It has now been two years since that conference took place, and countries have had the chance to assess themselves and see which goals they can achieve and where they can succeed. In July 2017, representatives from certain countries met up again, this time to report some of their findings on a number of goals. The SDGs in Ethiopia that are most important are goals one, two and five.

Concerning the first goal of no poverty, Ethiopia has made immense strides in the past decade and even more since they adopted the SDGs. The poverty rate was 38.7 percent in 2004, but declined to 29.6 percent in 2010. In 2011, the rate declined another 6.2 percent to 23.4 percent by the end of 2015. These improvements came about as a result of government measures to promote economic growth, such as the Growth and Transformation Plan, as well as anti-poverty organizations working all over the country.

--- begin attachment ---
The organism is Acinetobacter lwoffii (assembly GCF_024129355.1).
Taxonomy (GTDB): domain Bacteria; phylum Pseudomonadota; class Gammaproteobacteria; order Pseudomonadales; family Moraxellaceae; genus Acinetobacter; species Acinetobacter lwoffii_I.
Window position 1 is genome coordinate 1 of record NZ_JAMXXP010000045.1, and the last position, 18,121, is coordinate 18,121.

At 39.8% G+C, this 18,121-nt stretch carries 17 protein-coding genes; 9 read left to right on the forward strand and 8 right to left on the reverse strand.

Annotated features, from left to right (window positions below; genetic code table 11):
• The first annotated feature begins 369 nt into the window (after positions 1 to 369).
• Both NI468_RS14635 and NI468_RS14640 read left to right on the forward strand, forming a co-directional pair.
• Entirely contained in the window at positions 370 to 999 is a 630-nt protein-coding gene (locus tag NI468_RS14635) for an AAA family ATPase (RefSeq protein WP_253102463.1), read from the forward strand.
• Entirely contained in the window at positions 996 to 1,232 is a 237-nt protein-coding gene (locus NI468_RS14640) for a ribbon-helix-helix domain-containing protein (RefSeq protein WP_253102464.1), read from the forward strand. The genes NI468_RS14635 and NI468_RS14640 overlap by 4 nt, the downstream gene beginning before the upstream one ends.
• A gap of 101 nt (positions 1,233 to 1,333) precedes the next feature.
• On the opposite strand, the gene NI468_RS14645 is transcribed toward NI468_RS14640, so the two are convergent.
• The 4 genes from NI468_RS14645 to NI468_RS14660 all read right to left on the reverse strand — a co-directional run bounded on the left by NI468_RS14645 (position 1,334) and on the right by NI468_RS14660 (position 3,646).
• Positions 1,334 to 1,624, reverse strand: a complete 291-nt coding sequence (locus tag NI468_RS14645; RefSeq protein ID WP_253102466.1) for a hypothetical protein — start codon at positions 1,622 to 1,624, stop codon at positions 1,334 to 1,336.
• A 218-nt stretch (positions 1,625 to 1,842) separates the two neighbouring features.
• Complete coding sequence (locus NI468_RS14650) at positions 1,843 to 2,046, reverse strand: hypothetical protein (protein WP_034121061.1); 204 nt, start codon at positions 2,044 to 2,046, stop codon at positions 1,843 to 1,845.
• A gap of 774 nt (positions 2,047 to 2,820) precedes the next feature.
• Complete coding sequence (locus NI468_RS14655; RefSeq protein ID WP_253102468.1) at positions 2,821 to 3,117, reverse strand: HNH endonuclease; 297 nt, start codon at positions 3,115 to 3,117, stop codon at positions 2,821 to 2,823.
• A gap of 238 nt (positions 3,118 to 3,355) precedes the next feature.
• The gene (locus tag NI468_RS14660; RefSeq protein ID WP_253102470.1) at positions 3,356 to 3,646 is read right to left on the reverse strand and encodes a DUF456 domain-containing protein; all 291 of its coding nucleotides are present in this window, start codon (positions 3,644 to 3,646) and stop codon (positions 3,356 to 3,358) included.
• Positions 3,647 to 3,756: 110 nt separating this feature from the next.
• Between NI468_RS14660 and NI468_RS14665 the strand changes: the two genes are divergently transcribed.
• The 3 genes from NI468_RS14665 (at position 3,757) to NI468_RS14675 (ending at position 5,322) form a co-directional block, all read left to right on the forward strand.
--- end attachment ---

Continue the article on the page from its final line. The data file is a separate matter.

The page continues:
Ethiopia’s progress on the second goal, zero hunger, has also been positive, despite the drought that affected the country’s food supply. The country continues to support programs to bolster small farmers. The country also implemented Climate-Resilient Green Agricultural Development in order to slow their greenhouse gas emissions while promoting growth in the agricultural sector. Different organizations also continue to help Ethiopia become more food secure, like The Hunger Project, which works to decrease food insecurity while also mobilizing communities to become self-reliant.

Finally, the fifth goal of gender equality has also seen improvements. In many countries, women tend to lack political agency. In Ethiopia, the number of female representatives in Parliament reached 38.7 percent, while at regional and district levels women’s representation reached 48 percent in 2016.

Updates on the SDGs in Ethiopia may not paint a perfect picture, but they illustrate a positive look at a country moving towards a better future. Progress in the areas of poverty, hunger, equality and sustainability help Ethiopia model the SDGs in action. This progress is emblematic of a country and world moving away from poverty and toward progress.